Over the last many months, my two good friends, businessman and presidential aspirant Jimi Wanjigi and Busia Senator Okiya Okoiti Omtatah have variously made claims that Kenya’s domestic debt is illegal, odious and should not be repaid. This is big. Wanjigi and Omtatah argue that Kenyans should declare the domestic debt unenforceable because the debt doesn’t comply with the law that requires government to borrow only to finance specified development projects. The kicker here is the claim that parliamentary approval has never been sought or obtained by any Kenyan government for domestic debt and that the government has gone on an illegal borrowing spree for decades; all resulting in a domestic debt more or less equivalent to the foreign debt.
Wanjigi and Omtatah accept that short term Treasury Bills are authorised under the Public Finance Management Act (PFMA), but argue that Treasury Bonds as presently issued violate the Constitution and s.15(2(c) of the PFMA which states that “over the medium term, the national government’s borrowings shall be used only for the purpose of financing development expenditure and not for recurrent expenditure”. It is a matter of fiscal responsibility, they say, that the government should borrow only for investment and not for consumption.
It appears that even after the PFMA was enacted in 2012, we slept while government continued its age-old practice of borrowing externally for development purposes and domestically for recurrent expenditure. As we slept, runaway borrowing under Uhuru Kenyatta ended in a staggering increase in the size of the government budget and its debt component.
Omtatah and Wanjigi charge those who lend for the domestic debt, especially commercial banks, with the moral crime of profiteering. According to the latest debt statistics the Government owes at least KSh 4.2 trillion on domestic debt alone. The creditors holding this debt are our commercial banks, insurance companies, pension funds including the National Social Security Fund (NSSF), public universities and state owned enterprises. It is they who will lose their investments if the courts agree with Wanjigi and Omtatah, and the rest of us will be the collateral damage in all this. You see, these government creditors lent the state the money which the rest of us placed with them as either a deposit, a pension contribution, an insurance premium or even a conditional grant from taxes. Bottom line, if the government debt is disavowed, then our deposits, premiums, contributions and taxes will definitely be completely lost.
Just read the balance sheets of our banks; they make most of their money from lending to government. As Dr. David Ndii put it in 2020, “the industry made a consolidated profit of Sh110b, and Sh119b in interest from government securities. Considering that lending to government is virtually costless and risk-free, this implies that banks made all their profits from the government, and lost Sh9b on the business they did with the rest of the economy.”
For the finance industry, government bonds are a nice solid investment, protected by law and tradition. For a start this is sovereign debt; the first charge on the Consolidated Fund. You, as a bond holder, are paid your interest before the President gets his salary, and certainly before any locally financed development projects. Secondly, default on the Sovereign Debt triggers blacklisting by other potential lenders – the kiss of death for a debt soaked government like ours. So government, it is expected, will always find a way to pay even if it means a tax hike.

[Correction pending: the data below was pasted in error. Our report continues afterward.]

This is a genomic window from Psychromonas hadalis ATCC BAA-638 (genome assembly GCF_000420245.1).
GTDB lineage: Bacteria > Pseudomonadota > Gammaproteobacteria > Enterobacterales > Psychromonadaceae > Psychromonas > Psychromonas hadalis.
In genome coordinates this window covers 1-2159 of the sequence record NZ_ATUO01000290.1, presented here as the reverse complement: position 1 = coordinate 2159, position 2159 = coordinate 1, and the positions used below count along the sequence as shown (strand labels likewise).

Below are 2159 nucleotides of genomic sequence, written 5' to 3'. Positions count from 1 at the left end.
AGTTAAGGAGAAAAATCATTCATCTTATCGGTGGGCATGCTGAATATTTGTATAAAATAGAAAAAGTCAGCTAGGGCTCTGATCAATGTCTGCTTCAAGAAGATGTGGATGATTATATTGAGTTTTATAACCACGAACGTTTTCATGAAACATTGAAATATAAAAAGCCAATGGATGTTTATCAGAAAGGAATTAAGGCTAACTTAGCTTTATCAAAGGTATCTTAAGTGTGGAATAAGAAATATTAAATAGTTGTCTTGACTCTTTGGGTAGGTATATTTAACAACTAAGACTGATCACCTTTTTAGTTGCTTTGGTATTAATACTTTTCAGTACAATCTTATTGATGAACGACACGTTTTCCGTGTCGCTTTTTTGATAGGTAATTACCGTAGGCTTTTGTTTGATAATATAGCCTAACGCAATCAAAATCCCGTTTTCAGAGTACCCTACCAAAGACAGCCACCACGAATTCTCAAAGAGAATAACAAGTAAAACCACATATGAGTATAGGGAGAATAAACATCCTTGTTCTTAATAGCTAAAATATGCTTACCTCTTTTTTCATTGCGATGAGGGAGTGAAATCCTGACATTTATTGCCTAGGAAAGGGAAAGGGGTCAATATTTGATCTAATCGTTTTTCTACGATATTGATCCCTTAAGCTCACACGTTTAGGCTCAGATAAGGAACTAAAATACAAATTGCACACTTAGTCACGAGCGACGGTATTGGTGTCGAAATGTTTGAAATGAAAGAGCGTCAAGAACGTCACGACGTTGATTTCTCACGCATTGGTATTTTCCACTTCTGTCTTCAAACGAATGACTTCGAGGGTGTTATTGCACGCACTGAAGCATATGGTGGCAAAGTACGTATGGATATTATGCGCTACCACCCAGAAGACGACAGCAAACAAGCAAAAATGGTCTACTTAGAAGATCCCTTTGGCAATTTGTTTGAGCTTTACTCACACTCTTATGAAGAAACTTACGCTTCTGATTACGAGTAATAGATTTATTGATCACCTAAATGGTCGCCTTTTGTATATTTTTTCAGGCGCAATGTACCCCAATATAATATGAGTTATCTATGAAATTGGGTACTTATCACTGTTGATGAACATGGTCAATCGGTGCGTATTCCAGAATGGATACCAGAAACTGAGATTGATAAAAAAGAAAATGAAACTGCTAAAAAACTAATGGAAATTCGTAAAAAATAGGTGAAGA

Third, even though what Wanjigi and Omtatah are saying may be true, to wit that Parliament must authorise the taking of domestic debt which must be tied to specific development projects, this practice of untethered borrowing by government has been going on since independence, and there is no precedent for the courts challenging government borrowing practices in 60 years. Finally, a conservative judicial system like ours is more than likely to fall on the side of the banking sector, the bond-holder, and prevent their bankruptcy rather than applying the PFMA in stricto sensu. In other words, a solution will be found to protect you as a bond holder.
But the awkward silence of the Treasury and the Central Bank of Kenya (CBK) in the face of Wanjigi’s and Omtatah’s sustained campaign should worry the finance industry and Kenyans generally. In my personal experience, Treasury is quick to defend its turf. I recall 2009 when it aggressively fought to counter civil society which revealed the USD 120 million “typing error”, and 2007 when Treasury waged an advertising campaign to pretend that the Anglo Leasing irrevocable promissory notes were revocable. We all know how both affairs ended, but the point is when Treasury is right, and when it is wrong, it is rarely silent. In a globalised age of capital, this matter is definitely signalling abroad. As if foreseeing an issue with repayment, one merchant banker recently advised their clients to sell Kenyan bonds and buy Angola.
Treasury and the CBK cannot much longer fail to confront the odious debt claim. The Omtatah petition against the Finance Act 2023 raises the constitutionality of the domestic debt and may be the cage in which the CBK, Treasury, Wanjigi and Omtatah will eventually meet. That is to say, if the Courts permit the laying of substantive evidence, and does not strike out Omtatah’s documents like they did in the SGR cases.
Clearly, if the domestic borrowing has been illegal, it must be legalised henceforth. But the real world consequences of this determination will surely weigh heavily on our Judges as the matter goes to court in Omtatah’s petition against the provisions of the entire Finance Act 2023.Meanwhile, the beat goes on at the CBK. It has just published a prospectus for two new Treasury Bonds worth 40 billion shillings.